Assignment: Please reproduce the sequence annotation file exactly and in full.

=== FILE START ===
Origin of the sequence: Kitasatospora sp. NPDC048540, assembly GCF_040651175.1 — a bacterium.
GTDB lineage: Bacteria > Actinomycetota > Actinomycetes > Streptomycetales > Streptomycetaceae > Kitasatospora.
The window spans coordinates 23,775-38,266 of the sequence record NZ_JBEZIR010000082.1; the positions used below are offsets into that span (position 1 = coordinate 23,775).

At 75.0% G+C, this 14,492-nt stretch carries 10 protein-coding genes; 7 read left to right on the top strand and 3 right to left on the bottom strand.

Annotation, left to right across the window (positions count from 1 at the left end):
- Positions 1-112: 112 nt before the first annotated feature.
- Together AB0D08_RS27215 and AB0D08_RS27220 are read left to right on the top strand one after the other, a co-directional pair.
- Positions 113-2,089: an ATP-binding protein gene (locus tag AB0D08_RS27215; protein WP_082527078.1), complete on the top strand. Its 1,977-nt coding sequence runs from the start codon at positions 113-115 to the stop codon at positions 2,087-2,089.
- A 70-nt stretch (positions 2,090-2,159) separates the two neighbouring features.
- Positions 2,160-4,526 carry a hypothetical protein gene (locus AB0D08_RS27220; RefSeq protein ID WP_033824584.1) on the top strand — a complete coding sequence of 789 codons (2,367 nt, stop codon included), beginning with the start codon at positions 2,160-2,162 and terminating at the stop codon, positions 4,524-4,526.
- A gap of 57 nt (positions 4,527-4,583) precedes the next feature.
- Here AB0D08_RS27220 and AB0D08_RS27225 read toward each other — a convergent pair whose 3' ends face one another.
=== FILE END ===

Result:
Origin of the sequence: Kitasatospora sp. NPDC048540, assembly GCF_040651175.1 — a bacterium.
GTDB lineage: Bacteria > Actinomycetota > Actinomycetes > Streptomycetales > Streptomycetaceae > Kitasatospora.
The window spans coordinates 23,775-38,266 of the sequence record NZ_JBEZIR010000082.1; the positions used below are offsets into that span (position 1 = coordinate 23,775).

At 75.0% G+C, this 14,492-nt stretch carries 10 protein-coding genes; 7 read left to right on the top strand and 3 right to left on the bottom strand.

Annotation, left to right across the window (positions count from 1 at the left end):
- Positions 1-112: 112 nt before the first annotated feature.
- Together AB0D08_RS27215 and AB0D08_RS27220 are read left to right on the top strand one after the other, a co-directional pair.
- Positions 113-2,089: an ATP-binding protein gene (locus tag AB0D08_RS27215; protein WP_082527078.1), complete on the top strand. Its 1,977-nt coding sequence runs from the start codon at positions 113-115 to the stop codon at positions 2,087-2,089.
- A 70-nt stretch (positions 2,090-2,159) separates the two neighbouring features.
- Positions 2,160-4,526 carry a hypothetical protein gene (locus AB0D08_RS27220; RefSeq protein ID WP_033824584.1) on the top strand — a complete coding sequence of 789 codons (2,367 nt, stop codon included), beginning with the start codon at positions 2,160-2,162 and terminating at the stop codon, positions 4,524-4,526.
- A gap of 57 nt (positions 4,527-4,583) precedes the next feature.
- Here AB0D08_RS27220 and AB0D08_RS27225 read toward each other — a convergent pair whose 3' ends face one another.